Without a doubt, the term "street car" sparks discussions and arguments all around the country, especially with the folks on Internet forums, who are known for bickering. Everyone has a different definition for "street car," from one extreme to the other, so we weren't sure what to call this El Camino when we saw it run at I-40 Dragway, an eighth-mile drag strip located in Crossville, Tennessee. The car ran strong, and sounded good, but it rolled on street tires and had mufflers, so it got our attention.
After an inspection, we were surprised to find a full interior and all steel body panels, aside from the hood. Though we were still skeptical on this car's streetability while at the track, David Kaveshan sealed the deal when he actually drove the car to the photo shoot location. It runs on pump gas, it doesn't overheat, and it's totally legal from front to back.
When we asked David how he became interested in hot rods, he replied, "Born with it," and that summed it up quite nicely. He's a low-key guy with tons of respect for his fellow Chevy nuts, and he turned every bolt on this wicked El Camino. He did receive help from friends Roger Puckett, Steve Morris and Michael Collier throughout the build, and he had plenty of support from his wife, Crystal, as she is quite the hot rodder, too.
David built the '65 El Camino to be legal in the Real Street class, but he didn't want to get wrapped up in the full-time racer life style. He didn't build a car to win races, but he did build it to have fun, whether he's blasting down the drag strip or cruising around his hometown in Tennessee. Either way, the El Camino makes a striking statement with its exhaust note and looks good, too. David traded with his brother and ended up with this Chevy in October 1985, and it served as a very active daily driver for the first 15 years. It made several cross-country trips and it even delivered David to his high school Senior Prom.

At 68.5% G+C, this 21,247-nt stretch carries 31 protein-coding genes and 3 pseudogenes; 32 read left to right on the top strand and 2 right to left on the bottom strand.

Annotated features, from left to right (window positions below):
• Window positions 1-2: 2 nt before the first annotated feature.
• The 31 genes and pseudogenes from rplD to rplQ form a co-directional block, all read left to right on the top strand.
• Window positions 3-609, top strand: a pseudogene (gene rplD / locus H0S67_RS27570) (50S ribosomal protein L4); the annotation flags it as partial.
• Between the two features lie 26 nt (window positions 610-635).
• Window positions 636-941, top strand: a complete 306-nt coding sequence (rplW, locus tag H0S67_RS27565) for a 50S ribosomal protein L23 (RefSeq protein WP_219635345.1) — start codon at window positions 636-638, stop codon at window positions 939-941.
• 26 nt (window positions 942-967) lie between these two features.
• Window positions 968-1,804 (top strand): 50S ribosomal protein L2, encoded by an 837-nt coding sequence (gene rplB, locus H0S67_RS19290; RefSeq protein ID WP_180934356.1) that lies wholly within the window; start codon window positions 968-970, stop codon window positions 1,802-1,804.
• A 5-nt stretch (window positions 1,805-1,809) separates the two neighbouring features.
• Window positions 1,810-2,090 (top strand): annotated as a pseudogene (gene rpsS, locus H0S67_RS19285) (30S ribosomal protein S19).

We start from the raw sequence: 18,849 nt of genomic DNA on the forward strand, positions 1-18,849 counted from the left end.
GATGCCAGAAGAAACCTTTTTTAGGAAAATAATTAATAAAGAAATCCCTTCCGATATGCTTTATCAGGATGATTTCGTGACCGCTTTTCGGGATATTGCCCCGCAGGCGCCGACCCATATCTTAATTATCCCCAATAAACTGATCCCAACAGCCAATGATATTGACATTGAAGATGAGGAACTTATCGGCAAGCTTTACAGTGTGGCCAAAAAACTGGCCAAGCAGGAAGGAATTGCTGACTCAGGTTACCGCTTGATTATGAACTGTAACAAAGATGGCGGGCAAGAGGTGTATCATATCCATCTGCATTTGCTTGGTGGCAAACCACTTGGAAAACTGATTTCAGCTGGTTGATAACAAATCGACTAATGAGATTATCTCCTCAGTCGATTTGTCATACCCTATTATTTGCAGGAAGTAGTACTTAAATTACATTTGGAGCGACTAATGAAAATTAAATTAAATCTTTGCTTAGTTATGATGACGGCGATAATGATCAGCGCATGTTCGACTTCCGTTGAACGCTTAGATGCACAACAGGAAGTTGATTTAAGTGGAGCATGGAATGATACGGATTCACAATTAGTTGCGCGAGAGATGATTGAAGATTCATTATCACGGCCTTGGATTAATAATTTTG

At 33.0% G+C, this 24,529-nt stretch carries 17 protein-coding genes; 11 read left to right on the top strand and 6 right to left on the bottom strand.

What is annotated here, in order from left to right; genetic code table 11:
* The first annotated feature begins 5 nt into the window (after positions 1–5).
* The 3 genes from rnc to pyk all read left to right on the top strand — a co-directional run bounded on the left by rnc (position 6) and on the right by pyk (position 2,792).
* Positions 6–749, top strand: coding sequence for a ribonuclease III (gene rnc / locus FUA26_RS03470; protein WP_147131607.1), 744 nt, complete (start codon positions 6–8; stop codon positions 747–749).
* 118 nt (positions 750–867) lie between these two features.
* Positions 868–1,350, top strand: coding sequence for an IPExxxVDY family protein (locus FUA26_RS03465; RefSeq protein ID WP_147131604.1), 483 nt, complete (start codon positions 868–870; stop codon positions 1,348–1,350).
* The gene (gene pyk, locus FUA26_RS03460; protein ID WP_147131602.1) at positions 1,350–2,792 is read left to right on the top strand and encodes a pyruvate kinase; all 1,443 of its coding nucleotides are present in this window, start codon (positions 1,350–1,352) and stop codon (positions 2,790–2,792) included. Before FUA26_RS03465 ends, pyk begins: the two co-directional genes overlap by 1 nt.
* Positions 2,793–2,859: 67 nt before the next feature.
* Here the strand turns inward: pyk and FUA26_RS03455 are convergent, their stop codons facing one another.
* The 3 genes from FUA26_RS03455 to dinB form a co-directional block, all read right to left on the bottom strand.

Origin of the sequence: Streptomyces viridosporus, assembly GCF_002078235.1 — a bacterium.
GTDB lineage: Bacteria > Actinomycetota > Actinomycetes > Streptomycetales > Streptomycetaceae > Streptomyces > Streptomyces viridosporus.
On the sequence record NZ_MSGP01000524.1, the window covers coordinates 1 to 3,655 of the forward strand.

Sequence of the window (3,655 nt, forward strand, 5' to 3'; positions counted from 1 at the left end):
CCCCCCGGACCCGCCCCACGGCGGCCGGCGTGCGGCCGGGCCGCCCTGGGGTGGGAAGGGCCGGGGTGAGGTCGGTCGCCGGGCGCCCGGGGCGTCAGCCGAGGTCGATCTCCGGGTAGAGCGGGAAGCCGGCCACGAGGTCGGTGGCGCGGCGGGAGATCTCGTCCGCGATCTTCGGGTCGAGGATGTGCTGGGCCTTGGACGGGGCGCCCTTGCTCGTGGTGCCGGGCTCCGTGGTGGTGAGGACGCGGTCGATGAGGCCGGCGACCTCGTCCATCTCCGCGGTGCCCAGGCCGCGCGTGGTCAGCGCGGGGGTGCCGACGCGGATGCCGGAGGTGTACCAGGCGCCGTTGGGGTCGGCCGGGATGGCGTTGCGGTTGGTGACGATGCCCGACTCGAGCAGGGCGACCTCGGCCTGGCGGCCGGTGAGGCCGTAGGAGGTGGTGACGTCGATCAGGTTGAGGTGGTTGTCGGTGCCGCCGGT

In a previous life, the El Camino was bracket raced in Nebraska, and it still wears NHRA decals on the wing windows from that era. Since then, it's been raced in bracket classes, heads up classes and it's seen a few street races, too. David admits his street racing days are long gone, but he still loves the trill of speed--only in a safe and legal fashion.
Though David got plenty of use out of his El Camino, he wanted a weekend toy, so he disassembled it and started planning out the build. He began by notching the rear frame rails and gathering parts to make this Chevy hook. He retained the stock suspension setup, but upgraded with QA1 double adjustable shocks, Wolfe Racecraft adjustable trailing arms and a bullet proof 12-bolt rear end from Moser. Fit with 3.73 gears and a spool, the rear end is the original width, and Wilwood discs cap off the ends. Weld Draglite wheels roll on all four corners--the front runners measuring 15x3-1/2 inches, while the rears come in at 15x10 inches. Mickey Thompson street radials serve David well, whether he's at the track or on the highway, so he keeps them mounted up at all times.